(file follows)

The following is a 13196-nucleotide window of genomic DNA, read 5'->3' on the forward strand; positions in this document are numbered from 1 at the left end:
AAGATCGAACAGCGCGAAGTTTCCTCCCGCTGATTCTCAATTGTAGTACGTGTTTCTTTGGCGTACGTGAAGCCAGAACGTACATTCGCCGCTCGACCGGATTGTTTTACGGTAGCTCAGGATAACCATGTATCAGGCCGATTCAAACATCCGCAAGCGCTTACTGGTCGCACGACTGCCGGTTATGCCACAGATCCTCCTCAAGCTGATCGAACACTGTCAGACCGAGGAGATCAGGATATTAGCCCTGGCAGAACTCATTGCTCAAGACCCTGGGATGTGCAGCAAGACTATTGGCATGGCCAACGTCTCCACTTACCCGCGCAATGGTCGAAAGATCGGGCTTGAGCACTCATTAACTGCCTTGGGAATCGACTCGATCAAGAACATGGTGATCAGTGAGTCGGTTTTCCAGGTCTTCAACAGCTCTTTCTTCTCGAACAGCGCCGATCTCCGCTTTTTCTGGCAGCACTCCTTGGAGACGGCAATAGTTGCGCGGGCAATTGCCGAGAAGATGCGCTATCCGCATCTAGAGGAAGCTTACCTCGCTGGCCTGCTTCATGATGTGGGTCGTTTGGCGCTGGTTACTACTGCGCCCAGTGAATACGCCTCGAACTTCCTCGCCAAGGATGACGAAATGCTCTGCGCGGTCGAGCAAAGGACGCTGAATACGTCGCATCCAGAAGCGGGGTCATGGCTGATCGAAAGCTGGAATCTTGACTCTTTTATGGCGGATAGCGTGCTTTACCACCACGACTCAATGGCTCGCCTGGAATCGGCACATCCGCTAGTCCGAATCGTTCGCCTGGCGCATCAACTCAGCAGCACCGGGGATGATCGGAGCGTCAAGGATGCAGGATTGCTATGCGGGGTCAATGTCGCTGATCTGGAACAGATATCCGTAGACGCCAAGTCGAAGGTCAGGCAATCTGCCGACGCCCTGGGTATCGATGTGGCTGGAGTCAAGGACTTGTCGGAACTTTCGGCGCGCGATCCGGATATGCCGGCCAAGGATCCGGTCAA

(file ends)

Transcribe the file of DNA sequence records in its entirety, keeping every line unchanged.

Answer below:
The following is a 13196-nucleotide window of genomic DNA, read 5'->3' on the forward strand; positions in this document are numbered from 1 at the left end:
AAGATCGAACAGCGCGAAGTTTCCTCCCGCTGATTCTCAATTGTAGTACGTGTTTCTTTGGCGTACGTGAAGCCAGAACGTACATTCGCCGCTCGACCGGATTGTTTTACGGTAGCTCAGGATAACCATGTATCAGGCCGATTCAAACATCCGCAAGCGCTTACTGGTCGCACGACTGCCGGTTATGCCACAGATCCTCCTCAAGCTGATCGAACACTGTCAGACCGAGGAGATCAGGATATTAGCCCTGGCAGAACTCATTGCTCAAGACCCTGGGATGTGCAGCAAGACTATTGGCATGGCCAACGTCTCCACTTACCCGCGCAATGGTCGAAAGATCGGGCTTGAGCACTCATTAACTGCCTTGGGAATCGACTCGATCAAGAACATGGTGATCAGTGAGTCGGTTTTCCAGGTCTTCAACAGCTCTTTCTTCTCGAACAGCGCCGATCTCCGCTTTTTCTGGCAGCACTCCTTGGAGACGGCAATAGTTGCGCGGGCAATTGCCGAGAAGATGCGCTATCCGCATCTAGAGGAAGCTTACCTCGCTGGCCTGCTTCATGATGTGGGTCGTTTGGCGCTGGTTACTACTGCGCCCAGTGAATACGCCTCGAACTTCCTCGCCAAGGATGACGAAATGCTCTGCGCGGTCGAGCAAAGGACGCTGAATACGTCGCATCCAGAAGCGGGGTCATGGCTGATCGAAAGCTGGAATCTTGACTCTTTTATGGCGGATAGCGTGCTTTACCACCACGACTCAATGGCTCGCCTGGAATCGGCACATCCGCTAGTCCGAATCGTTCGCCTGGCGCATCAACTCAGCAGCACCGGGGATGATCGGAGCGTCAAGGATGCAGGATTGCTATGCGGGGTCAATGTCGCTGATCTGGAACAGATATCCGTAGACGCCAAGTCGAAGGTCAGGCAATCTGCCGACGCCCTGGGTATCGATGTGGCTGGAGTCAAGGACTTGTCGGAACTTTCGGCGCGCGATCCGGATATGCCGGCCAAGGATCCGGTCAA